Stepping Towards the Present


Photo story - Dulongjiang, Yunnan province, China

"You're foreigners, we're Chinese! You're foreigners, we're Chinese!" He screamed at me repeatedly, using very broken Chinese, while we were sitting in his small house. I'm sure he didn't mean to scream, but I really couldn't blame him, given the amount of alcohol that he had drunk by that time. "Yes, you're right" I responded, trying to understand why me being a foreigner was such a big deal. His name is Di Zhonghua (迪忠华), who belongs to the Dulong ethnic minority of southwestern China, and kindly invited me to stay at his house, saving me from another night in my tent. Looking back at this conversation, I think I had interpreted it all wrong. It really wasn't about me being a foreigner, but rather about him being a Chinese.

Di Zhonghua

The Dulong ethnic group are one of the smallest recognized minorities in China, their number estimated at about 5,000 – 6,000 people in China, and about the same number in northeastern Myanmar (Burma). They reside mainly in the Dulong valley (独龙江 - hence the minority's name), and some at the northern part of the nearby Nu vally (怒江). Both the Nu and the Dulong rivers flow down from Tibet, all the way into Myanmar. Prior to 1997 there had been no road that leads to the Dulong valley, resulting in that the only way in had been days of crossing the mountains by foot. A road was built in 1997, but due the heavy snowfall, it had been, for years, closed during winter. Thanks to a tunnel built in recent years, however, it is now possible to get there all year round.

In the photo: To the right: The new village of Bapo. Before the road was built in 1997, Bapo (the old version ot it) had been the central village in the valley, being the starting and ending point of the trail leading up the mountains and over to the Nu valley in the east. To the left: The Dulong river.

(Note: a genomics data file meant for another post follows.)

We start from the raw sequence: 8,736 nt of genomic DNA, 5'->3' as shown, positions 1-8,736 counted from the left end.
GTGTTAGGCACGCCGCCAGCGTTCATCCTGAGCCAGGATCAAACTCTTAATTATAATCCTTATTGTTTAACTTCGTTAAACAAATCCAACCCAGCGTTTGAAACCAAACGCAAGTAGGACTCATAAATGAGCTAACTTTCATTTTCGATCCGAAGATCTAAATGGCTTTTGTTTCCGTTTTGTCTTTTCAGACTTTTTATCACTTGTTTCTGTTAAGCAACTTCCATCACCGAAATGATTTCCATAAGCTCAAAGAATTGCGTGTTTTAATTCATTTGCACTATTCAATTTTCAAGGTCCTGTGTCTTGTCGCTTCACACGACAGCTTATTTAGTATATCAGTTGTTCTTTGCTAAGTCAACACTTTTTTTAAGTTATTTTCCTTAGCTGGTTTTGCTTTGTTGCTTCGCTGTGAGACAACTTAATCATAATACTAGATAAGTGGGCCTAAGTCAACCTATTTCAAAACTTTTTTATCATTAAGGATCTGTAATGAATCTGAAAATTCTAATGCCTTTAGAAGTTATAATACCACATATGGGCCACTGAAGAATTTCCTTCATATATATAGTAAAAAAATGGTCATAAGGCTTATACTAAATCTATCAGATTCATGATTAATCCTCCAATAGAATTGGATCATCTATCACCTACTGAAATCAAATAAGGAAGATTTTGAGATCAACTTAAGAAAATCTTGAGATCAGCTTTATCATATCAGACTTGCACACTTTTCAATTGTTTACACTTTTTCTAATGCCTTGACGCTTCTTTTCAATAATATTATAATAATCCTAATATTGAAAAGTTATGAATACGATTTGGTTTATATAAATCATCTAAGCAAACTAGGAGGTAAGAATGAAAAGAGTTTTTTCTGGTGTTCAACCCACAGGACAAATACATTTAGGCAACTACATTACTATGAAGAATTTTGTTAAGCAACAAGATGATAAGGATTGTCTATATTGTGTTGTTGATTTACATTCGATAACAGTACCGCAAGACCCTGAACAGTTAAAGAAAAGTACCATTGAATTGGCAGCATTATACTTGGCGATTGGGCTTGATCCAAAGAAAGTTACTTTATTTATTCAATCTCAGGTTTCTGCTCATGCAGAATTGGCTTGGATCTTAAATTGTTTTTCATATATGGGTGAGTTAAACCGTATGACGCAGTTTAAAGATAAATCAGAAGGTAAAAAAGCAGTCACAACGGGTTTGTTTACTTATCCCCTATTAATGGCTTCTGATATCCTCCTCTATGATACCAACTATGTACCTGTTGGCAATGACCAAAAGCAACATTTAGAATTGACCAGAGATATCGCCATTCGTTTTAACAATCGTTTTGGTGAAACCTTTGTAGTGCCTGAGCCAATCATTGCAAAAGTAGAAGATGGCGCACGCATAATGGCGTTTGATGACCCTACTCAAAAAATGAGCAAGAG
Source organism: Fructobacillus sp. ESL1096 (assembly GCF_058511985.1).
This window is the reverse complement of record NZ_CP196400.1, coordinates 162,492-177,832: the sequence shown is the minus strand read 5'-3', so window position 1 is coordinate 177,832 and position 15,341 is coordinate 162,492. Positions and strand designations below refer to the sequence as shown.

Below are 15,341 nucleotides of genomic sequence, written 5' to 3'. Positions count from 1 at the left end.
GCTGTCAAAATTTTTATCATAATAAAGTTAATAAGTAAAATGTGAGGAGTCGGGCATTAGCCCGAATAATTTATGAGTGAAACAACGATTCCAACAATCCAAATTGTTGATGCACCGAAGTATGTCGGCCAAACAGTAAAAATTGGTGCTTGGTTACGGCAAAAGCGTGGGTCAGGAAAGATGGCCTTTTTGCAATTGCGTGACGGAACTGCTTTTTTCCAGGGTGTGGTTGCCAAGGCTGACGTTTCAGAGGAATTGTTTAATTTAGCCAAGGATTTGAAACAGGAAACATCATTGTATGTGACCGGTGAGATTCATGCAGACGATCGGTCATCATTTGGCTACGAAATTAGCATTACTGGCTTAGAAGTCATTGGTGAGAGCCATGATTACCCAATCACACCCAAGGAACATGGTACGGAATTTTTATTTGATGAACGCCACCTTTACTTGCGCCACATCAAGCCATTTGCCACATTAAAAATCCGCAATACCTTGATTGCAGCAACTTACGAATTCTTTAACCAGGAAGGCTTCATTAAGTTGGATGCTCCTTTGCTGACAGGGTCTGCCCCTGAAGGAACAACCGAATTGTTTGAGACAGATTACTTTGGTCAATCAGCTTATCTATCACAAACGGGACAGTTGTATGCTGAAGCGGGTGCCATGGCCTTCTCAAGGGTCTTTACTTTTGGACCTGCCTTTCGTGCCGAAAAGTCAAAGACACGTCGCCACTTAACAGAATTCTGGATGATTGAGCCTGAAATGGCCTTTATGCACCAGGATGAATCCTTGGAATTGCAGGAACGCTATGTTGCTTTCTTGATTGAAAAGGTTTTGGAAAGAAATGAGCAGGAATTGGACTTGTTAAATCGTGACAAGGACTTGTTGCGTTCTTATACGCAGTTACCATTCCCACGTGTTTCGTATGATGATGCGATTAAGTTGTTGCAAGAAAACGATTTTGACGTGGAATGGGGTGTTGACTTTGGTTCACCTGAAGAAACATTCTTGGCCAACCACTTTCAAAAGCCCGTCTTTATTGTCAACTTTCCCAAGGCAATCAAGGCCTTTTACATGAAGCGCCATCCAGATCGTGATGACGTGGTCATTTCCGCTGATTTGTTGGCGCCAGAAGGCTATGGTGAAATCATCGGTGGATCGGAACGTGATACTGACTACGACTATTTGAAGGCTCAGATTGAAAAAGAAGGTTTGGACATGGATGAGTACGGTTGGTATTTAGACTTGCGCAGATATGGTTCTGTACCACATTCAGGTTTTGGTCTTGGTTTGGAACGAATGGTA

In the photo: Dulongjiang township, located right next to the village of Kongdang. This is now the center of the valley, geographically and administratively. It was built in recent years, at the same time as the tunnel. It is the only place in the valley that offers the tourists places to sleep, as well as a couple of restaurants.

The fact that the Dulong valley has been such an isolated place for so long helped me understand why saying "I'm Chinese" can, actually, mean a great deal to some of the people there. Whilst the younger generation gets "Chinese" education starting from the age of 6; the older generation, such as Di Zhonghua, has never had it. I would dare assume that even the major events that took place in China during the 20th century, have had little effect on remote places such as the Dulong valley, meaning that creating an identity as a "Chinese" was different for them as well.

During the last 4-5 years, the valley has gone through a great deal of development, particularly because of the growing numbers of (mainly local) tourists. New villages were built by the government for the local people to live in, and the road now runs throughout almost the entire length of the valley. For most of the people, the recent years have been the first time they've had any access to electricity. However, apart from the new villages and the new televisions in some of the houses, the locals are still maintaining most of their traditional life style, at least for now. Thanks to the new developments, it is now far more convenient to move around, getting to the markets, schools, as well as in and out of the valley, a fact which opens new opportunities for the people.

That is not the case, however, for everyone.

In the photo: Inside the new village of Longyuan (龙元). The new villages are much denser and more organized than the old ones. The houses were all built in the exact same manner, and the national flag can be found all around the village.

The northern part of the valley is actually made up of two rivers, both flow down from Tibet to form the Dulong river. Mudang village (木当村) and Nandai village (南代村) are the northernmost, still populated, villages in the valley, located to the northeast and northwest respectively. Despite the fact that there are new houses waiting for them at the new village of Xiongdang (雄当), The people of these two villages decided not to leave their homes and not move out to the new village, mainly because it is too far away from their lands, where they work and grow their food. The outcome of such a decision, which was clearly made due to lack of other options, is being unable to create a significant change in their life conditions, inevitably resulting in harming the future generation – their children. Had it been their choice to maintain the same life style, it wouldn't have been a problem at all. However, although the older generation have never taken part in any type of formal education, most of them are aware of the importance in sending their children to school, and the effect it has on their future. They thus support the children in going to school and pursuing their own future. In school the kids learn what is perhaps the most important skill for any kind of a better future in China – The Chinese language (Mandarin).

In the photo: Mudang village

In the photo: The children of Mudang village

In the photo: Nandai village

In the photo: Some of the children of Nandai village